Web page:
Personal branding is becoming increasingly important to employers as the social media age continues to dominate. This means that your online presence needs to be squeaky clean and portray you in the best light possible, as prospective employers take to the internet to check out if you’re up to scratch. According to a 2018 CareerBuilder report, 70% of employers use social media to screen candidates during the hiring process, and 43% of employers use social media to check on current employees. One of the best ways to highlight your professionalism and the skills you can bring to a role is to have a top-notch LinkedIn profile with all the right elements to make employers say “this is the candidate for me”.

But how do you reach this level of LinkedIn guruship? Whether you’re already in a job and want to tidy up your professional look, you’re looking for new opportunities or you’ve just graduated and you’re ready to showcase all that you have learnt during your time studying, getting your LinkedIn profile together is essential. In this post, we outline 10 factors for you to consider when creating, or recreating, your LinkedIn profile to maximise your employability and get you noticed among the fierce competition.

 

1. Get your profile picture and background image right

We’re visual beings, and so the first thing a potential employer will be drawn to when visiting your profile is likely to be your profile picture and the image you’ve used for your background header. This means you need to choose a professional, appropriate picture of yourself that is clear and close-up. LinkedIn recommends that 60% of your profile picture should consist of your face – so no long, far-away shots! Make sure you’re smiling in your picture, as this makes you appear friendly and approachable.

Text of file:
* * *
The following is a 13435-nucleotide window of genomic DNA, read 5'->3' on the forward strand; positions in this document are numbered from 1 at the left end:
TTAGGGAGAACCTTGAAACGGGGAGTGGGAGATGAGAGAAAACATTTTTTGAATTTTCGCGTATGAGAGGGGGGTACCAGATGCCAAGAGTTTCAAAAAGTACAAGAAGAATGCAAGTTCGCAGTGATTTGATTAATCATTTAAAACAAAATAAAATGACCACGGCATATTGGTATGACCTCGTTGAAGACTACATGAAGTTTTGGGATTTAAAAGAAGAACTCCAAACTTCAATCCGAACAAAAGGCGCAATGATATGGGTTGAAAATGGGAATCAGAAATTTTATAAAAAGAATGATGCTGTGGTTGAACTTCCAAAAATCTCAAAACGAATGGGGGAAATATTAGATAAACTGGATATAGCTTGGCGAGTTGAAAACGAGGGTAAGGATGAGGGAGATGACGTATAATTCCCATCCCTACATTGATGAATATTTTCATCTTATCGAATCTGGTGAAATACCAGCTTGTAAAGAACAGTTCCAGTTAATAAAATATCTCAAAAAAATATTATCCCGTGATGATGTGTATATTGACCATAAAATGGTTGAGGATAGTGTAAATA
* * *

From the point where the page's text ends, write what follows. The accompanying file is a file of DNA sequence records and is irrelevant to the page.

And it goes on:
Choosing an appropriate background header image can be a little trickier. With your profile picture, it’s a given of what the image should be, but with this one you have a little more flexibility. As this image grabs people’s attention, it’s a good place to show what you’re passionate about in an eye-catching way. The aim is that as soon as someone lands on your profile, they instantly know what you’re about and what you’re interested in. Choose something relevant to your field, something that inspires you or something recognisable to those ‘in the know’.

2. Fill out your profile to the full potential

A sparse profile can look like you haven’t made a lot of effort, so ensure you leave no stone unturned –  a partial linkedin profile can also make it appear like you don’t have enough to say about yourself. So make sure that every aspect of the profile that can be personalised is filled out comprehensively. Don’t neglect any fields, ensure you populate them accurately and in an engaging way. Don’t just use the usual “I am a passionate, driven individual that can work well in a team and individually” – anyone and everyone is able to say this about themselves, so really try to communicate what is unique to you. What experience do you have that no one else has? What problems have you solved? What can you bring to the table? Get this across any way you can, you don’t have to speak in general terms, tell people a real story and don’t be scared to show that you have a personality.

3. Make your headline creative